Opisthotropis maculosa was originally described based on a single male specimen from northern Thailand (Fig. 1, site 6). Subsequently, it was reported based on morphological identifications in Guangdong (Fig. 1, sites 1, 2) and Guangxi (Fig. 1, sites 3, 4) in southern China (Yang et al. 2011), and northern Vietnam (Fig. 1, site 5) (Nguyen et al. 2018). Although some minor morphological differences among Chinese, Vietnamese and Thai populations were acknowledged in these publications, molecular data only became available recently, which lead to the resolution of the taxonomic statuses of the Vietnamese and Chinese records of O. maculosa. The Vietnamese record of O. maculosa was described as a distinct species, O. haihaensis Ziegler, Pham, Nguyen, Nguyen, Wang, Wang, Stuart & Le, 2019, by comparing the molecular and morphological data with the holotype of O. maculosa (Ziegler et al. 2019). In addition, their results also pointed out that the population of O. maculosa from Heishiding Nature Reserve in Guangdong, southern China may represent another distinct lineage.

Figure 1. 

Collection localities of Opisthotropis hungtai sp. nov. (1 the type locality, Heishiding Nature Reserve, Guangdong, China 2 Dawuling Forestry Station, Guangdong, China 3 Mt. Wuhuang, Guangxi, China), O. haihaensis (4 Shiwandashan Nature Reserve, Guangxi, China 5 the forest near Tai Chi Village, Quang Ninh, Vietnam) and O. maculosa (6 Phu Wua Wildlife Sanctuary, Nong Khai, Thailand), respectively.

In the present study, the Opisthotropis specimens from Guangdong and Guangxi, southern China previously recorded as O. maculosa, were re-examined using an integrative taxonomic approach, by combining results from both morphological and molecular analyses. In particular, morphological comparisons among the Chinese ‘O. maculosa’, the true O. maculosa from Thailand and the recently described O. haihaensis from Vietnam were undertaken in detail. The results demonstrate that the populations from southeastern Guangxi and western Guangdong represent a distinct taxon, which is described as a new species; the population from southern Guangxi is identified as O. haihaensis.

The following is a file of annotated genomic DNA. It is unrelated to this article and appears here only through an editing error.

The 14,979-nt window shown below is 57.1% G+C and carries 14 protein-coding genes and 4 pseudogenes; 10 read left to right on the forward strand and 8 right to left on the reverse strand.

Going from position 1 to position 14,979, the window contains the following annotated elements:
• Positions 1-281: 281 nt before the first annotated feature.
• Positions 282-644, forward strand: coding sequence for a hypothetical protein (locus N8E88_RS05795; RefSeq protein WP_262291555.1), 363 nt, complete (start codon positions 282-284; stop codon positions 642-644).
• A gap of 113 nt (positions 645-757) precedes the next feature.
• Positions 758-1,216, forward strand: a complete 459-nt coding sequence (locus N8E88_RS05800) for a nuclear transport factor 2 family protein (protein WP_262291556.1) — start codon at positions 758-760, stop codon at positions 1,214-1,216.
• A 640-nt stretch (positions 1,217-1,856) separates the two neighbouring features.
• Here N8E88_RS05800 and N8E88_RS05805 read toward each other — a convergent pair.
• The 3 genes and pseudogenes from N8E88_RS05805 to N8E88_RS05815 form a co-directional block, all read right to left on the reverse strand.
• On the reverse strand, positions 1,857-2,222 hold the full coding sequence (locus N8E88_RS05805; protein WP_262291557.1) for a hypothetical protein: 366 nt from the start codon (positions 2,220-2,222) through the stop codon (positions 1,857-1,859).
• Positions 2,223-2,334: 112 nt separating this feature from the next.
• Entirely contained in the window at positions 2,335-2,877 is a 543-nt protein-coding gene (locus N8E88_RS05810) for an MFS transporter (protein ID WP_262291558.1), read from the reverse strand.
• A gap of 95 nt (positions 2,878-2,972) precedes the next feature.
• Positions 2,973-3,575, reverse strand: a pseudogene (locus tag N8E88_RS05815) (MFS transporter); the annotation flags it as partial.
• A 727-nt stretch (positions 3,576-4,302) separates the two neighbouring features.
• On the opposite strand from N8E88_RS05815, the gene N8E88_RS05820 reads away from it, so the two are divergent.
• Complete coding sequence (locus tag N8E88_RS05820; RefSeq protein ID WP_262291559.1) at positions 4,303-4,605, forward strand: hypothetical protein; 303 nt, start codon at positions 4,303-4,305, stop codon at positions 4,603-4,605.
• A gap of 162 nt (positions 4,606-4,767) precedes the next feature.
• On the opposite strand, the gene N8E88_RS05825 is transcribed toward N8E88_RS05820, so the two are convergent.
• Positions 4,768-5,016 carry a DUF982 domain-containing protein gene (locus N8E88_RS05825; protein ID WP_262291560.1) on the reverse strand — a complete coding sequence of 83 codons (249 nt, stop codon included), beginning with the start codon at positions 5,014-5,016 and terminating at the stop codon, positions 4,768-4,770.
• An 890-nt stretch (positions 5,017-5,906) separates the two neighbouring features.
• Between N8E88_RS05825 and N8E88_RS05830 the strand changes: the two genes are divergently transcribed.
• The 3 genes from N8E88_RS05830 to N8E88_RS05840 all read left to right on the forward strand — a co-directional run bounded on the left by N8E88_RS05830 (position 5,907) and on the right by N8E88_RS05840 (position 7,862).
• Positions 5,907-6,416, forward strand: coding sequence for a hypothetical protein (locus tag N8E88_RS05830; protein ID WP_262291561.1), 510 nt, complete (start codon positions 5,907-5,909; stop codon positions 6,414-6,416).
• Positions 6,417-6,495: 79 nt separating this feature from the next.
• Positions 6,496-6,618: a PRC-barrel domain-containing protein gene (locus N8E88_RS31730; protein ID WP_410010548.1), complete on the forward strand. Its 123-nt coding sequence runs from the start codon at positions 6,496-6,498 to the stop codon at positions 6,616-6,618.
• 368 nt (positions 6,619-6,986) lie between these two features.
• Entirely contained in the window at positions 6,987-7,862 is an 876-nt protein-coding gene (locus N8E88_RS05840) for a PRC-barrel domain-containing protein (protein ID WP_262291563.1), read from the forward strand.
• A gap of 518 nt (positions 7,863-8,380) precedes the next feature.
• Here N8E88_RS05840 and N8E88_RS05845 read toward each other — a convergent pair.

Material and methods

Morphometrics

Morphological examinations were performed on the holotype of Opisthotropis haihaensis, specimens reported as O. maculosa by Yang et al. (2011), and several other newly collected specimens. The collection information is given in the taxonomy accounts below. All specimens were fixed in 10 % buffered formalin and later transferred to 70 % ethanol for preservation, and deposited in the Museum of Biology, Sun Yat-sen University (SYS), Kadoorie Farm and Botanic Garden (KFBG), and Institute of Ecology and Biological Resources, Hanoi, Vietnam (IEBR).

Measurements followed Wang et al. (2017) and Ziegler et al. (2019) and were taken with digital calipers to the nearest 0.1 mm. These measurements were as follows:

TL total length (from tip of snout to tip of tail);

SVL snout-vent length (from tip of snout to posterior margin of cloacal plate);

TaL tail length (from posterior margin of cloacal plate to tip of tail).

Scalation features and their abbreviations are as follows: preoculars (PrO); postoculars (PtO); supralabials (SPL); infralabials (IFL); temporals (TMP); ventral scales (V); subcaudals (SC); dorsal scale rows (DSR) were counted at one head length behind head, at midbody, and at one head length before vent, respectively. Bilateral scale counts were given as left/right.